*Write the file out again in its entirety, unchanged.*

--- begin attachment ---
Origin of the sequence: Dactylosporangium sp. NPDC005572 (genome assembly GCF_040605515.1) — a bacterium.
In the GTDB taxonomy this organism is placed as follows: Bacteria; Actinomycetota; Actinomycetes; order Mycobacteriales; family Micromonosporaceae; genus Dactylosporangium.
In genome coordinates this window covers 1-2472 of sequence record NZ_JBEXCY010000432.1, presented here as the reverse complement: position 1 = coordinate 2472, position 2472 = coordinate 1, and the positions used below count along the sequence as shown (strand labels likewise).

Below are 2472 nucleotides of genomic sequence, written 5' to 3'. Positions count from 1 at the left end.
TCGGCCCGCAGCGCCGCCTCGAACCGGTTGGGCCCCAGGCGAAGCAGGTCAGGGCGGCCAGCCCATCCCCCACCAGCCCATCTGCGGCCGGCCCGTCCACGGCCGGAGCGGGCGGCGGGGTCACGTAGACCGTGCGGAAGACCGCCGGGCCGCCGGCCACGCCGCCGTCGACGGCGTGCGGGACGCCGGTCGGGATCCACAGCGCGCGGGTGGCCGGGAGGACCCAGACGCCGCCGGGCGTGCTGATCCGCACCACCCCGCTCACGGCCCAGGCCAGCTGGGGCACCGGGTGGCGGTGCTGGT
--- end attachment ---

Origin of the sequence: Dactylosporangium sp. NPDC005572 (genome assembly GCF_040605515.1) — a bacterium.
In the GTDB taxonomy this organism is placed as follows: Bacteria; Actinomycetota; Actinomycetes; order Mycobacteriales; family Micromonosporaceae; genus Dactylosporangium.
In genome coordinates this window covers 1-2472 of sequence record NZ_JBEXCY010000432.1, presented here as the reverse complement: position 1 = coordinate 2472, position 2472 = coordinate 1, and the positions used below count along the sequence as shown (strand labels likewise).

Below are 2472 nucleotides of genomic sequence, written 5' to 3'. Positions count from 1 at the left end.
TCGGCCCGCAGCGCCGCCTCGAACCGGTTGGGCCCCAGGCGAAGCAGGTCAGGGCGGCCAGCCCATCCCCCACCAGCCCATCTGCGGCCGGCCCGTCCACGGCCGGAGCGGGCGGCGGGGTCACGTAGACCGTGCGGAAGACCGCCGGGCCGCCGGCCACGCCGCCGTCGACGGCGTGCGGGACGCCGGTCGGGATCCACAGCGCGCGGGTGGCCGGGAGGACCCAGACGCCGCCGGGCGTGCTGATCCGCACCACCCCGCTCACGGCCCAGGCCAGCTGGGGCACCGGGTGGCGGTGCTGGT